Well somehow I managed to cut off like half of the content before I posted hahahaha.  I have now edited the post to add the information I accidentally left out, it was late and I guess I just screwed up.

To answer your question.  Initial tasting turned out perfectly fine last night.  I did not notice a difference between this bacon without a  -pellicle and my previous 16 pounds of bacon that I DID do a pellicle with. 

It seems that I either unknowingly get a pellicle with my 1 hour drying in the smoker at 100F before applying smoke OR that a pellicle is simply not mandatory for a hot smoke when making bacon.  

I will be slicing and vac sealing in a couple of hours and will know if the texture was affected at all for that process but I highly doubt there is any issue because everything including taste and texture seems to be the same as it was with my last 16 pounds of bacon where I did do a pellicle.

I'll report back once the slice and seal job is complete, and oh yeah I will be nibbling during that whole process for sure!  Eating without the need for frying is just one of the perks of smoking bacon to a safe IT from the begining 
yahoo.gif
 
Glad to hear it turned out so well for you.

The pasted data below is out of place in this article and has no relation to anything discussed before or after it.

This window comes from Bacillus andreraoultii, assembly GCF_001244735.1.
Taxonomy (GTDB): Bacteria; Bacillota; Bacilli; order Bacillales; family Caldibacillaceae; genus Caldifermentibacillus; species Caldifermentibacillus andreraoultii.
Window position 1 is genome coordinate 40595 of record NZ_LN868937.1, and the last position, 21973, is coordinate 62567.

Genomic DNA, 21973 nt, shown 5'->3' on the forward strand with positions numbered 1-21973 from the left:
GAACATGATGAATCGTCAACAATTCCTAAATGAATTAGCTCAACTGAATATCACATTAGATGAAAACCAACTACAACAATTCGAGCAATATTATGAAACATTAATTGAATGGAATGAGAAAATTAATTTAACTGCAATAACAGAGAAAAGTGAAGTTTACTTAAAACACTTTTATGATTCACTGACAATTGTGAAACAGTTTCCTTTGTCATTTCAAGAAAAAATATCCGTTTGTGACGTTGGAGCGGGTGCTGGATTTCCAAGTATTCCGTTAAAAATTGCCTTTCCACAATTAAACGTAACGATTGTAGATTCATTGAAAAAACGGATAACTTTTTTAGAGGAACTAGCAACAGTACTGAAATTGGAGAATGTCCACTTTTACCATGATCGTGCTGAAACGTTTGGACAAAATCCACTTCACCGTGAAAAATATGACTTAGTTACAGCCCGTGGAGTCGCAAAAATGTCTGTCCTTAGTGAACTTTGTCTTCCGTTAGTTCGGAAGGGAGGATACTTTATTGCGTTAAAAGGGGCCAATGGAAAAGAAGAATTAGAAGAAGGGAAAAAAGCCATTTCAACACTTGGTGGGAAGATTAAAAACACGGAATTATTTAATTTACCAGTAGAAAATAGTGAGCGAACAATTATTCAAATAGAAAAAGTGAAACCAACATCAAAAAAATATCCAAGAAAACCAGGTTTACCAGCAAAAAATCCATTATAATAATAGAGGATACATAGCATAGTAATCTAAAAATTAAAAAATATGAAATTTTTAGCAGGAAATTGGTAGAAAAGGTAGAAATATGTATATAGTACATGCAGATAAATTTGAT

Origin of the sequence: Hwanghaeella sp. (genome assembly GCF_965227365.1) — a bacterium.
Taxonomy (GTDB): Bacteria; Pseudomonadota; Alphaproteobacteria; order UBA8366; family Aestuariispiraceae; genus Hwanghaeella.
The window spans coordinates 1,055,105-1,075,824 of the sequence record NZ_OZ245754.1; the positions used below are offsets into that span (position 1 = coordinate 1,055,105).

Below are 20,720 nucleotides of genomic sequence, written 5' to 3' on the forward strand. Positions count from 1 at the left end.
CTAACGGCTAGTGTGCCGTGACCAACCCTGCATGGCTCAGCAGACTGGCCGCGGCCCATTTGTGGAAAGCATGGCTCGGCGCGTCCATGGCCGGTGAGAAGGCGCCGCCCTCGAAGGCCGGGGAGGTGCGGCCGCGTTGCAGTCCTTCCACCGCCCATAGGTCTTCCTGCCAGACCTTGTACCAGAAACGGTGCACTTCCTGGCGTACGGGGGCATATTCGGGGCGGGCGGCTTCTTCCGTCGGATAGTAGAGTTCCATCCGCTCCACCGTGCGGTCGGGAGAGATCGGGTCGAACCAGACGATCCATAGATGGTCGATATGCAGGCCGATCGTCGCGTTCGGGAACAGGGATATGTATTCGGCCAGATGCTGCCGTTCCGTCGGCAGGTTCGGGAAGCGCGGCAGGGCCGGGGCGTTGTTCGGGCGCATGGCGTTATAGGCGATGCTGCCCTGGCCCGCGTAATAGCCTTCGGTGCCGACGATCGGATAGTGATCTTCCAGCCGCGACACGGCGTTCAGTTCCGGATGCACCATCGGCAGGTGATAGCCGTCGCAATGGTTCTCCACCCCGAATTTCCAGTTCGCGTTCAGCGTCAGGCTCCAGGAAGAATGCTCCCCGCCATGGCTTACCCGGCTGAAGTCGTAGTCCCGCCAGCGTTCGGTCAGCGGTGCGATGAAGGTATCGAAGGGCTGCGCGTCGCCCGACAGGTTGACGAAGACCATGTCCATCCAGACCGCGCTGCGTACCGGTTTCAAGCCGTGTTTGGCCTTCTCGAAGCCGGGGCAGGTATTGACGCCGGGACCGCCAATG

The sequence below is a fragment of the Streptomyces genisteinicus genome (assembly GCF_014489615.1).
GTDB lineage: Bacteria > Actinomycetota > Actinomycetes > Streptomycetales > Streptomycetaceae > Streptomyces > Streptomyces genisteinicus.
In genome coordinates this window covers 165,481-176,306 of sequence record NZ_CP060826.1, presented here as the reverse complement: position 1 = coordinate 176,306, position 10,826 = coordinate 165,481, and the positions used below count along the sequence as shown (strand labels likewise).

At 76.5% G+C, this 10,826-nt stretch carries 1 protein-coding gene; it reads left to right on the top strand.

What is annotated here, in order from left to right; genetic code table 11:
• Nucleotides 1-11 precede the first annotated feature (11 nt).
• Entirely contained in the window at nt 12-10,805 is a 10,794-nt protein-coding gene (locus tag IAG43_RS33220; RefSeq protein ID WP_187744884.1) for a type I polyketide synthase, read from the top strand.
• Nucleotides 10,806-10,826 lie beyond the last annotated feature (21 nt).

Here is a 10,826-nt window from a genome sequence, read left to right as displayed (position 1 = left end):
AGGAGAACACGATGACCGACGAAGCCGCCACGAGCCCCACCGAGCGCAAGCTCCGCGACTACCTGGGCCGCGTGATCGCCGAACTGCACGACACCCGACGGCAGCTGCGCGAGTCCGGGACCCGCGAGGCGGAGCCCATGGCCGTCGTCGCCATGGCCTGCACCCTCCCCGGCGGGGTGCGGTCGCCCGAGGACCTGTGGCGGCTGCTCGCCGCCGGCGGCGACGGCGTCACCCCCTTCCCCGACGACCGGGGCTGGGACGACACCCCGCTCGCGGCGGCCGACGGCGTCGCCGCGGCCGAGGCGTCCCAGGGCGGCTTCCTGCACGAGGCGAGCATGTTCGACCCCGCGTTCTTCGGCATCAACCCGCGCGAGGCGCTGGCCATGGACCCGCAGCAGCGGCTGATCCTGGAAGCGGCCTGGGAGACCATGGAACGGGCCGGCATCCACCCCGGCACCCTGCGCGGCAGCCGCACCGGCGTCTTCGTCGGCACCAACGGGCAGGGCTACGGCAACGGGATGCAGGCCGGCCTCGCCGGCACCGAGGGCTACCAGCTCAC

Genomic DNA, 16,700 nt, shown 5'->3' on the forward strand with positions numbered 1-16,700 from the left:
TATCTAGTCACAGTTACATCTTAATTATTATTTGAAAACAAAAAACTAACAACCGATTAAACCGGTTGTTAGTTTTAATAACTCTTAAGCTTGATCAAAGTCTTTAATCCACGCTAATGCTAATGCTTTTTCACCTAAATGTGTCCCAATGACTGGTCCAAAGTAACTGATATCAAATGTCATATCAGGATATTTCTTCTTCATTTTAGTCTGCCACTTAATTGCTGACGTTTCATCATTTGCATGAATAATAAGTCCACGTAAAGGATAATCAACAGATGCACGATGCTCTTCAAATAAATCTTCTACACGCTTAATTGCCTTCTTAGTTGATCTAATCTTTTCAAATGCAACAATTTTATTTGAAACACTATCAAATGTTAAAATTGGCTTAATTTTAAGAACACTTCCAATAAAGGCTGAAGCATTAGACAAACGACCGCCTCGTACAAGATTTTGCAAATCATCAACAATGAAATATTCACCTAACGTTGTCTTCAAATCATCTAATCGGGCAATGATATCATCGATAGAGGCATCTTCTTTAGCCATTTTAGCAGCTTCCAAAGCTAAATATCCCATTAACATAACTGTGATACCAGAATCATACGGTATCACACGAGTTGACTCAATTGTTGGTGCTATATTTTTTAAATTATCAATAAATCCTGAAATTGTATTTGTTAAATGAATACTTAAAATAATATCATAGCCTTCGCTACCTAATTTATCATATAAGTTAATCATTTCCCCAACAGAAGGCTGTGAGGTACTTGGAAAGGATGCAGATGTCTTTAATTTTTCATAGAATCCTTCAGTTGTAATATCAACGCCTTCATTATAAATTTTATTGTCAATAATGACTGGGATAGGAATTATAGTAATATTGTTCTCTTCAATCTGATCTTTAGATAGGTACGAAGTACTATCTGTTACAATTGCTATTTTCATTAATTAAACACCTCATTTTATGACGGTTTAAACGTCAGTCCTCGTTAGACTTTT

I always cold smoke my bacon, so this wouldn't apply to me, but it was a good experiment for the guys who hot smoke their bacon.

Al
 
 
Glad to hear it turned out so well for you.

I always cold smoke my bacon, so this wouldn't apply to me, but it was a good experiment for the guys who hot smoke their bacon.

Al
I'm glad it did too.  I feel the info is pretty good to have out there in the world.  When I had the question there were no real answers.  Others who asked the question before me received a mix of answers but most of it pointed to the fact that cold smoked bacon pretty much needed a pellicle but the guys asking the question mostly did not understand what a pellicle was, much less the how/when/why they would need or use it.

I think this will help solve some more bacon mysteries.  So far I feel I have tackled the mysteries of:
  • Skin on or off with bacon making no difference (at least with a hot smoke)
  • Curing with skin on causes no issues
  • Different Smoke flavors really coming through on soft cooked bacon but basically tasting the same on crispy cooked bacon
  • Texture of Hot smoked bacon (145F IT) being no different than store bought bacon texture
  • You can definitely get crispy bacon with skin on and/or hot smoked homemade bacon (the thinner you slice the more crispy you can get)
  • Soaking in iced water works to suck salt out with no issues and can be used as needed
And now, no need for a Pellicle when hot smoking.

It feels good to get some answers to some of these mysteries.  I hope it is helping people with their bacon makin journeys :)
 
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Well the bacon is all sliced, sealed, and now in the freezer.